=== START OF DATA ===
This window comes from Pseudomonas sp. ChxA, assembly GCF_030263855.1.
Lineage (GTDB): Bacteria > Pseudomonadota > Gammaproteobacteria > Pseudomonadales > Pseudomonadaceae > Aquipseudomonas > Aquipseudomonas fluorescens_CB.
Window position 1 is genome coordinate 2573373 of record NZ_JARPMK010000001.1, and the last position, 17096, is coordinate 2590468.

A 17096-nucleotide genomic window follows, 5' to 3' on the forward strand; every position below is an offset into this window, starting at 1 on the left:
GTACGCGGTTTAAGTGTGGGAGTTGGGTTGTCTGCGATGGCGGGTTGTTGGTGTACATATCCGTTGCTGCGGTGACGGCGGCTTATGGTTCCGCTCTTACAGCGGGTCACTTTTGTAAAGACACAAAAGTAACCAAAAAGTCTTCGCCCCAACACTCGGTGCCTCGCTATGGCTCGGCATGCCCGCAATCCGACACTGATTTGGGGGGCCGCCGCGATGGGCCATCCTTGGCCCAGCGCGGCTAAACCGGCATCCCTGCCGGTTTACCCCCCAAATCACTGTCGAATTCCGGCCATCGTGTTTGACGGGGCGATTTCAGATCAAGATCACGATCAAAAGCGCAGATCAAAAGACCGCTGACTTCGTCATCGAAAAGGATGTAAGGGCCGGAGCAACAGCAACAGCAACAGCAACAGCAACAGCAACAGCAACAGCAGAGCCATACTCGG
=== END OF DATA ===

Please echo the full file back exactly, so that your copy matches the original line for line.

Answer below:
This window comes from Pseudomonas sp. ChxA, assembly GCF_030263855.1.
Lineage (GTDB): Bacteria > Pseudomonadota > Gammaproteobacteria > Pseudomonadales > Pseudomonadaceae > Aquipseudomonas > Aquipseudomonas fluorescens_CB.
Window position 1 is genome coordinate 2573373 of record NZ_JARPMK010000001.1, and the last position, 17096, is coordinate 2590468.

A 17096-nucleotide genomic window follows, 5' to 3' on the forward strand; every position below is an offset into this window, starting at 1 on the left:
GTACGCGGTTTAAGTGTGGGAGTTGGGTTGTCTGCGATGGCGGGTTGTTGGTGTACATATCCGTTGCTGCGGTGACGGCGGCTTATGGTTCCGCTCTTACAGCGGGTCACTTTTGTAAAGACACAAAAGTAACCAAAAAGTCTTCGCCCCAACACTCGGTGCCTCGCTATGGCTCGGCATGCCCGCAATCCGACACTGATTTGGGGGGCCGCCGCGATGGGCCATCCTTGGCCCAGCGCGGCTAAACCGGCATCCCTGCCGGTTTACCCCCCAAATCACTGTCGAATTCCGGCCATCGTGTTTGACGGGGCGATTTCAGATCAAGATCACGATCAAAAGCGCAGATCAAAAGACCGCTGACTTCGTCATCGAAAAGGATGTAAGGGCCGGAGCAACAGCAACAGCAACAGCAACAGCAACAGCAACAGCAACAGCAGAGCCATACTCGG